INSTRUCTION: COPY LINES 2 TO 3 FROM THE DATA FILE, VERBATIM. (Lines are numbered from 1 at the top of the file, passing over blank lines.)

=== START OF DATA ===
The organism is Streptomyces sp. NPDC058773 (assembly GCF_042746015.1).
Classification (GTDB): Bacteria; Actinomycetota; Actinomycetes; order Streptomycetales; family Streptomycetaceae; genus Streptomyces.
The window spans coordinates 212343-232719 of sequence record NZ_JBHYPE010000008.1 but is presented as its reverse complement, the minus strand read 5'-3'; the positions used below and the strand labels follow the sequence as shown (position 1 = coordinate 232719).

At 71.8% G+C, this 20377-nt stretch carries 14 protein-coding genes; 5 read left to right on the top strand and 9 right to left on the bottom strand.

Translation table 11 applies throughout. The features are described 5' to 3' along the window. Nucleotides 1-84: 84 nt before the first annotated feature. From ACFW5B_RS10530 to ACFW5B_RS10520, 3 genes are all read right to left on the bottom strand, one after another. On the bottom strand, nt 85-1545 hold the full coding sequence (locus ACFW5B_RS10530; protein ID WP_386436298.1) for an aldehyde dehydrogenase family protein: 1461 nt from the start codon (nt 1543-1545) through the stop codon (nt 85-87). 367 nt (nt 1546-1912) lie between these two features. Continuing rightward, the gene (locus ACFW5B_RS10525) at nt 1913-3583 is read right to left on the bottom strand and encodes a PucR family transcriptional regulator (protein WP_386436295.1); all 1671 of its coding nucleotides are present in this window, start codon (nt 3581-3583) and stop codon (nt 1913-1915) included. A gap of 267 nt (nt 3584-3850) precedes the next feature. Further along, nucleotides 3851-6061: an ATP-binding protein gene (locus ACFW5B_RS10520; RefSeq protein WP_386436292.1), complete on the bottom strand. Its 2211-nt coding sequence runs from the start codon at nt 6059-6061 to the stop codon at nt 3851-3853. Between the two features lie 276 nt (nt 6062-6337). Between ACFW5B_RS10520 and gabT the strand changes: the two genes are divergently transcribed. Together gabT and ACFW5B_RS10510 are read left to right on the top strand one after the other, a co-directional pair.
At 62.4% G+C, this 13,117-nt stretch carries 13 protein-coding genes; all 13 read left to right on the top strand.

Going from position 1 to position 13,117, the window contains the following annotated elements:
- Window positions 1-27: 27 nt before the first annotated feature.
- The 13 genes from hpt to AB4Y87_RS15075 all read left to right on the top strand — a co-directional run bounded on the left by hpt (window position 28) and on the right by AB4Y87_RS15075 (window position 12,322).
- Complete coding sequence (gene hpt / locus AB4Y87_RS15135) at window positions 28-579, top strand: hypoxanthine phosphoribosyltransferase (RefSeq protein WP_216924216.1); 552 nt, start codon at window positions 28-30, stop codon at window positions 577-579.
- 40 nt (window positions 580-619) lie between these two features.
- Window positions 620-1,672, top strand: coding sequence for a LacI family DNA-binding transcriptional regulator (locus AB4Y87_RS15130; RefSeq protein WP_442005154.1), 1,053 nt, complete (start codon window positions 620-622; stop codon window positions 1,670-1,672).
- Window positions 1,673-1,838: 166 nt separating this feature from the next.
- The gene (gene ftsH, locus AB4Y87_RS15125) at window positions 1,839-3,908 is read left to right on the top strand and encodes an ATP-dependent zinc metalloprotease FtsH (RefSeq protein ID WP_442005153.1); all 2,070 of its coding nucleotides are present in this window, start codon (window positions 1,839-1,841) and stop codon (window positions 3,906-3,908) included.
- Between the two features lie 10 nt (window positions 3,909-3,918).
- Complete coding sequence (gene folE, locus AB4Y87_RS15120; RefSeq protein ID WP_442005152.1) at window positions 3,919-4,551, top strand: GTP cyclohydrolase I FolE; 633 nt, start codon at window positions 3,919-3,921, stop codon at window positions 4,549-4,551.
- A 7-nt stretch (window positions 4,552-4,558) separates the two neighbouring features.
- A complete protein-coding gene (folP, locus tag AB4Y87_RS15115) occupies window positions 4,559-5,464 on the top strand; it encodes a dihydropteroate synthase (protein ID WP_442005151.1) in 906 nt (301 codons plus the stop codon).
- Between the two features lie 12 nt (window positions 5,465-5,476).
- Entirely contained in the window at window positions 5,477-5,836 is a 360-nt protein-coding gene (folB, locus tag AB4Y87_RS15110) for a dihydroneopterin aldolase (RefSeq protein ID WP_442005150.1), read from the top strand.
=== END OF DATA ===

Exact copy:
Classification (GTDB): Bacteria; Actinomycetota; Actinomycetes; order Streptomycetales; family Streptomycetaceae; genus Streptomyces.
The window spans coordinates 212343-232719 of sequence record NZ_JBHYPE010000008.1 but is presented as its reverse complement, the minus strand read 5'-3'; the positions used below and the strand labels follow the sequence as shown (position 1 = coordinate 232719).